It was 1:48, exactly, on this Wednesday afternoon in North Carolina when, once again, something hit me. I’d been awake since five – I’d gone to bed at a little … Continue reading What A Day
Midnight Me: Writing of the Whispers of Love Christmas Dinner
I was handed a flyer from a one Ms. B ____. It was a flyer promoting & welcoming people to eat a nice afternoon meal, pick out some gifts for Christmas (toys & coats & gloves,) & receive a bag of FREE toiletries.
This was an event I chose to attend, and to offer my services – to volunteer to do whatever it was that might need to be done.
After all, I have been in that position of helplessness, of starvation & homelessness. I very much wanted to be of assistance in helping these others in their time of need. Especially during this part of the year. This special season when Maricals DO happen. I have been overwhelmingly blessed the past month. A month of safety & Good Health & a Home I am truly happy to live in.
Becoming even more positive, along with wanting to acquaint myself – and become a serving member – with this community, I believe, is essential for my psychological & spiritual well-being. Our community, which I can legitimately call my HOME, could use a pair of extra hands.
I’m more than happy to oblige.
We (Special Lady Friend and me) took her electric, refrigerated van to the church. We stopped at a Family Dollar, buying cases of bottled water. After not being able to find to find the building, I started feeling antsy. Social anxiety/anxiety is not a fun accessary included with conscious being. But it is something I am learning to cope with. And I’m taking medication for the disorder.
This was an event I chose to attend, and to offer my services – to volunteer to do whatever it was that might need to be done. And My Special Lady Friend was just as excited as I was to be of assistance. She was very dedicated to conjuring-up something more she could do.
What started off as text messaging to the Contact in charge of the operation for more information, turned into me & My Special Lady Friend donating a little over $200.00 worth of fresh beef to the cause. Cuts of differing steaks, ground beef & roasts were Our gift & contribution to something that I’m very sensitive about. Going hungry & cold for long periods of time – hell, ANYTIME – strikes a certain appalling, protective chord in my heart & in my mind to SAVE the person from their plight.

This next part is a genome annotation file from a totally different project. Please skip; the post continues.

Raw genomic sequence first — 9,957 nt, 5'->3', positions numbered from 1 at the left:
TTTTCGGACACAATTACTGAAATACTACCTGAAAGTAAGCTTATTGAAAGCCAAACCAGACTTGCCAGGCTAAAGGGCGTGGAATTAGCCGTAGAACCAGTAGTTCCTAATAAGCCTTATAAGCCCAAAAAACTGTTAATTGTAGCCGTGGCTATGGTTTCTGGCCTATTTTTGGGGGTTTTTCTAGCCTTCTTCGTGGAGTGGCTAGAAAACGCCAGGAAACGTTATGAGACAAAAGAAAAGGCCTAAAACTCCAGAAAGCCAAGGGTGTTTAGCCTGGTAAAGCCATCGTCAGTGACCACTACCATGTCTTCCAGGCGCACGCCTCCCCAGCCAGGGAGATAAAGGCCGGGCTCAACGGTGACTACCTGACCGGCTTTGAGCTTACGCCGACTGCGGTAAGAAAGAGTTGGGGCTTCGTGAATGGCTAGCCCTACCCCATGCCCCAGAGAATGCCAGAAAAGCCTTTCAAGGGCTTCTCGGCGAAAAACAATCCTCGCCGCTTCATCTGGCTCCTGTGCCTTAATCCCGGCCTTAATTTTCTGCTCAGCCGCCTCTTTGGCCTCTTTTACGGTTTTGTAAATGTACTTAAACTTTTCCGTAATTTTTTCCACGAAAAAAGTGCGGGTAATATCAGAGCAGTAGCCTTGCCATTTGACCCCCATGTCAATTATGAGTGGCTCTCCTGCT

We walked into chaos. Everyone was rushing to move something; tops of roasters were removed, serving spoons & forks placed along side of said roasters. Bottles of soda & deserts were arranged with care. (That was one of my first tasks, handed down to me.)
There was chattering galore. I tried staying silent. When I speak, it’s obvious I am not from North Carolina, South Carolina or Georgia… I’m a Yankee. And everyone knew it.
“Da Yah’ll drink sweet tea where ya’ll are from?”
A young girl, around 15 or 16, asked me that while I was breaking-up some chunks of ice for drinks. I didn’t know what to say. But my reply was: “I don’t know. I drink coffee.”
For some reason, people laughed at my comment.
After the teenager moved along, I asked her mother what the hell was with the sweet tea question.
“We all took trip to Colorado. Seems soon as we crossed state lines, nobody had sweet tea sweet enough for my little girl. And, honey, you a Northerner. She loves the mystique of Northerners.”
I didn’t pursue it.
What compliment I did receive was something along the lines of: “You may be a Yankee, but you seem harmless.”
– (Indeed.) –
The way things were set up, a person or family would walk through the line, starting with the roasters – full of ham & turkey, potatoes & green beans – next were rolls & other edibles of such persuasion, and then the dessert & drinks table, where I was first positioned, as the “BARTENDER.”
When the guests were finished with their meal, a trip into the pantry was in order.
It was hot in that pantry. And I did my best to keep up with the flow of traffic. I was putting canned foods, boxes of cookies & goods in glass jars, finally, at the end of the line, a large freezer, filled with meat into a medium-sized cardboard box.
After the box was filled, I was making trips to the parking lot. I loaded up the boxes of food. Boxes of toys & cloths.
I heard a lot of “God bless yous,” “Jesus loves yous,” & “You’re so kind.”
There were elderly ladies there. Young couples with babies… and there was a single man there. I was asked by Ms.__ to sit & talk with him.
Water to his trailer had been turned off.
My Special Lady Friend and I went to the Dollar General again, bought more water in gallon jugs. He had medication that needed to be picked-up. We drove to the pharmacy & got it for him.
Funny thing happened on the ride to get that poor soul’s meds. My Special Lady Friend, while driving us to the Walmart pharmacy, told me that all the ladies there loved me. And how kind & sweet her husband was.